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The UK’s Capacity Market has now been reinstated following approval from the European Commission.
Introduced in 2014, the Capacity Market mechanism ensures Great Britain has enough reserve power to balance and safeguard the security of electricity supply during the winter peak months.
The mechanism was put on hold in November 2018 following an in-depth investigation into the alleged misuse of State aid funding which claimed that the mechanism favoured coal, diesel and gas power generation over other generating technologies.
The European Court of Justice (ECJ) annulled the decision, effectively suspending the Capacity Market and preventing Britain from both running any further auctions and issuing any payments.
The ruling prompted an in-depth investigation from the European Commission to reassess the compatibility of the scheme with EU State aid rules, which today concluded that the scheme was clear to continue.
The European Commission said it received and analysed feedback and comments from 35 interested parties across industry including energy producers, interconnector operators, demand response operators, trade associations, non-governmental organisations and network operators.
The European Commission’s investigation confirmed that the British Capacity Market scheme covering the period 2014-2024 complies with EU State aid rules. In particular, the investigation confirmed that the scheme is necessary to guarantee security of electricity supply in Great Britain, is in line with EU energy policy objectives, and does not distort competition in the Single Market.
The Commission said did not find any evidence that the scheme would put demand response operators or any other capacity providers at a disadvantage with respect to their participation in the scheme.
In a written response to Parliament the Secretary of State for Business, Energy and Industrial Strategy, Andrea Leadsome, said; “I am pleased to announce that today the European Commission has confirmed its original decision in 2014 to grant State aid approval for the Capacity Market, enabling this vital tool for electricity security of supply to be restored and payments that have been suspended since November 2018 to be made.”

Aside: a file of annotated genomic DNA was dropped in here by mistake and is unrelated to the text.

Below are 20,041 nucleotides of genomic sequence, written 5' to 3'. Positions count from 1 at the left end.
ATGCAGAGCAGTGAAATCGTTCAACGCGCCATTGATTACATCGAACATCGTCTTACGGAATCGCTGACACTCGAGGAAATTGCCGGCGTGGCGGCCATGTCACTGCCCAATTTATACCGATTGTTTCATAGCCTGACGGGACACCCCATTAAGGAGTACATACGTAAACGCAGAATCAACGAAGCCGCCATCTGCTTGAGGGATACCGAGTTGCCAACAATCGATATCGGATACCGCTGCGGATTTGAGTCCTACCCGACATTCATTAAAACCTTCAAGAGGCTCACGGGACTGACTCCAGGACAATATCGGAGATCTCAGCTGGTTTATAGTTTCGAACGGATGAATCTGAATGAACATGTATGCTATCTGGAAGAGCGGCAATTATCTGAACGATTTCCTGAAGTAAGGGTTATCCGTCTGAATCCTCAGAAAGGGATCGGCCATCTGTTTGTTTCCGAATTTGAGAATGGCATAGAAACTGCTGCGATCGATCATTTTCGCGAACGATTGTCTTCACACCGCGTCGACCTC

Full details of the Commission’s decision have yet to be published, however, it is understood the UK has committed to implementing a number of improvements to the Capacity Market’s design to reflect the recent market and regulatory developments, including those identified through its recent five-year-review of the effectiveness of the Capacity Market.
Edina CEO, Hugh Richmond, comments; “This can only be good news, not only for the security of electricity supply for the UK but for the industries, like Edina, who supply both power generation equipment and maintenance services into this industry. Edina has installed in excess of 300MW of power into this market over the last 5 years and we look forward to continuing to support the developers and investors in this sector.”
Edina is the official UK and Ireland distributor for MWM manufactured gas engines with outputs rated from 400kWe to 4,500kWe and is a leading supplier, installer and maintenance provider for decentralised gas-fueled power plants for Combined Heat and Power (CHP), Trigeneration and standby power application.
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